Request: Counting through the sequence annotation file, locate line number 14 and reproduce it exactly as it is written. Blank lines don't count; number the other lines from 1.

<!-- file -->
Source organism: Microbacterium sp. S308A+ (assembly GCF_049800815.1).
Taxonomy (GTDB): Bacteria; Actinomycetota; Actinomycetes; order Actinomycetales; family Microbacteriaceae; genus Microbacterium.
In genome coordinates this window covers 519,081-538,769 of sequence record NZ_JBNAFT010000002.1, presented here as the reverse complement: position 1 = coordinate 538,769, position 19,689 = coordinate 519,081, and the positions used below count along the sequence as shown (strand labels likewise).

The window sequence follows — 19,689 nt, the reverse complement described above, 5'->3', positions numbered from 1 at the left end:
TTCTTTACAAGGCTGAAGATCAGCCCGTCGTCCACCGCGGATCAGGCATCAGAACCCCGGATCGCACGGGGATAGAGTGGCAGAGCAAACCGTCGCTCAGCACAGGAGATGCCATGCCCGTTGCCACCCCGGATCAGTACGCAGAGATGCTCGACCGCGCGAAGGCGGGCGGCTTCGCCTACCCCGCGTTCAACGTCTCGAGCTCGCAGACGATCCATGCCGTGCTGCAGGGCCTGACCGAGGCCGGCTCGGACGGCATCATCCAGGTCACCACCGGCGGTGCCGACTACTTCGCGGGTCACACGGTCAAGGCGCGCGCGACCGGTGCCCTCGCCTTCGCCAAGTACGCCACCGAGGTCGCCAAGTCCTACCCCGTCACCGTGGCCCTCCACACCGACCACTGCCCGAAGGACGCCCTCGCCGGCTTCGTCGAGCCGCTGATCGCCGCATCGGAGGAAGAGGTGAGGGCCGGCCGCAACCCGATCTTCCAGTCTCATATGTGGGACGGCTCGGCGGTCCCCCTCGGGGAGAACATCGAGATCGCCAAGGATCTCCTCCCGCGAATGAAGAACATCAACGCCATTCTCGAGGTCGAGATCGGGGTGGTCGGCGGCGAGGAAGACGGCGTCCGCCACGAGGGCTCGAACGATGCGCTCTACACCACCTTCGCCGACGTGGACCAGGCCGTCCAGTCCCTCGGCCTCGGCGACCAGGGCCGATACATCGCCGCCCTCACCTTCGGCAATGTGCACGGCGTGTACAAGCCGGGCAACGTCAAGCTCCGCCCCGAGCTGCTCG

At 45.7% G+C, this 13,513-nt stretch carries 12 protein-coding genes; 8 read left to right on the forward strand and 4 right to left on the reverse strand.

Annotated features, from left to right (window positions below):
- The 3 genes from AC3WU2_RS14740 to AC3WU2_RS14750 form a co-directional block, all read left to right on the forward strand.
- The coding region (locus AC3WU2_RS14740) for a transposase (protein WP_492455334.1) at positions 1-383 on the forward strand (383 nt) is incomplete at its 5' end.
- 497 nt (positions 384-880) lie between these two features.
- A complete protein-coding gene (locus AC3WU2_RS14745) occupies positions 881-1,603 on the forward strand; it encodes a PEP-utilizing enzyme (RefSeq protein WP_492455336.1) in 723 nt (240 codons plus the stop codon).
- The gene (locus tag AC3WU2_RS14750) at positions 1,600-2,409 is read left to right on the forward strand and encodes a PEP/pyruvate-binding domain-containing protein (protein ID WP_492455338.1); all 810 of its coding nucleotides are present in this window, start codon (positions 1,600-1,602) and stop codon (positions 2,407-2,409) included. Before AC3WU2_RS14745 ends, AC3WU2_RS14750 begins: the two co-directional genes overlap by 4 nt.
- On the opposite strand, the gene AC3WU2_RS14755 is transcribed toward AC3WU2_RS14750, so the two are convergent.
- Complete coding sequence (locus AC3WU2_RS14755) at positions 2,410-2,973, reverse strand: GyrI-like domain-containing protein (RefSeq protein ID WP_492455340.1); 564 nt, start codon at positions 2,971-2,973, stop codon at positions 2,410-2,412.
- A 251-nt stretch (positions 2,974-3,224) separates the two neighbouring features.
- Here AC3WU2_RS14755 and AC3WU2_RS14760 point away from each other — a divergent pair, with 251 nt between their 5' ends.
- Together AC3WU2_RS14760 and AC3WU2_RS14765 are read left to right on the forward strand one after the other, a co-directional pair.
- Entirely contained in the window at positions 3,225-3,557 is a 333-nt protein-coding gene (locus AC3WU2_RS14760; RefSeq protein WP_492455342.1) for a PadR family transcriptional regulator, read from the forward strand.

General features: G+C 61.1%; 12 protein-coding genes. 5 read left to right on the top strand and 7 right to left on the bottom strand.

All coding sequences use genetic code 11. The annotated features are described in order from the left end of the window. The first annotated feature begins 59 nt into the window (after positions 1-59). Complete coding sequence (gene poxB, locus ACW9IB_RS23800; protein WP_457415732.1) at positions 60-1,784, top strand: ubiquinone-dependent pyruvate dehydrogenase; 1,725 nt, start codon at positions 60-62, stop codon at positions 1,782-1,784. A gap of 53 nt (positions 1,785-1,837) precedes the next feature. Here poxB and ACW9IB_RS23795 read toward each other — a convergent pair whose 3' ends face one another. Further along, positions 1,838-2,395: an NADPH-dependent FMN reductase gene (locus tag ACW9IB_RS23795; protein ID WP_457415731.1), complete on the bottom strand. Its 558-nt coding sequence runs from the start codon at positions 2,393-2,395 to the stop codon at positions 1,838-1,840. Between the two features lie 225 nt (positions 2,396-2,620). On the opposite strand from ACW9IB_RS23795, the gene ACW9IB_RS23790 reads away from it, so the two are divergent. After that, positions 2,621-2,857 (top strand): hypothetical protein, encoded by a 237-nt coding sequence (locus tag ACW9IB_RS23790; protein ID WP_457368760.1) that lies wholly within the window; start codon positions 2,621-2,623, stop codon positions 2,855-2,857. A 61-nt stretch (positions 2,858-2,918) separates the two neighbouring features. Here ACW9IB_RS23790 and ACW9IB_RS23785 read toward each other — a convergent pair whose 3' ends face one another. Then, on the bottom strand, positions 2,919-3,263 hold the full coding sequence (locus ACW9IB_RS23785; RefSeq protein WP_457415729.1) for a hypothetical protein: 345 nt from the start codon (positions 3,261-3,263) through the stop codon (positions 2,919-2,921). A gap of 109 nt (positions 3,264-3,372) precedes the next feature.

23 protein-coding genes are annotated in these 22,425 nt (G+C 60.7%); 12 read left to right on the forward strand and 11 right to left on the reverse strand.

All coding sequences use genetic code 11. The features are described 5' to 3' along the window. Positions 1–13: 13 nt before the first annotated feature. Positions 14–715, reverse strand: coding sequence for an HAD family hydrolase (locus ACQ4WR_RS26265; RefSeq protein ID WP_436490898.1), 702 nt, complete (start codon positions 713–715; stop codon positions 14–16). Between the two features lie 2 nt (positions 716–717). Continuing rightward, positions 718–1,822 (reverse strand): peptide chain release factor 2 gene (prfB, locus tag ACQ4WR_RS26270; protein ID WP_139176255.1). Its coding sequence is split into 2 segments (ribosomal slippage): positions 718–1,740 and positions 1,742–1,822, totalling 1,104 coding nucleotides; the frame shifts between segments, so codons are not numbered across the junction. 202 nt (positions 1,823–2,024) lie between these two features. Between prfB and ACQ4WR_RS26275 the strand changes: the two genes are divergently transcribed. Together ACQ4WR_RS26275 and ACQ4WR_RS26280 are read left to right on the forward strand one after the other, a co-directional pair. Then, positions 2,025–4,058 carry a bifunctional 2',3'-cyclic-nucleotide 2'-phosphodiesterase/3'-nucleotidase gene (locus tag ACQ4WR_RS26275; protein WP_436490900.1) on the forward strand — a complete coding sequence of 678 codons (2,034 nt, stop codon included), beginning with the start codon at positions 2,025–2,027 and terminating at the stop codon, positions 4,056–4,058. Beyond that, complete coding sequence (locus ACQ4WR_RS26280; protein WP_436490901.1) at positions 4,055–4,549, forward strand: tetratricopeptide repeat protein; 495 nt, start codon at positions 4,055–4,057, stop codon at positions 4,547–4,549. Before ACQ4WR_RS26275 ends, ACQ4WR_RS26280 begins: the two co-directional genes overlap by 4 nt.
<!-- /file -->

- Complete coding sequence (locus AC3WU2_RS14755) at positions 2,410-2,973, reverse strand: GyrI-like domain-containing protein (RefSeq protein ID WP_492455340.1); 564 nt, start codon at positions 2,971-2,973, stop codon at positions 2,410-2,412.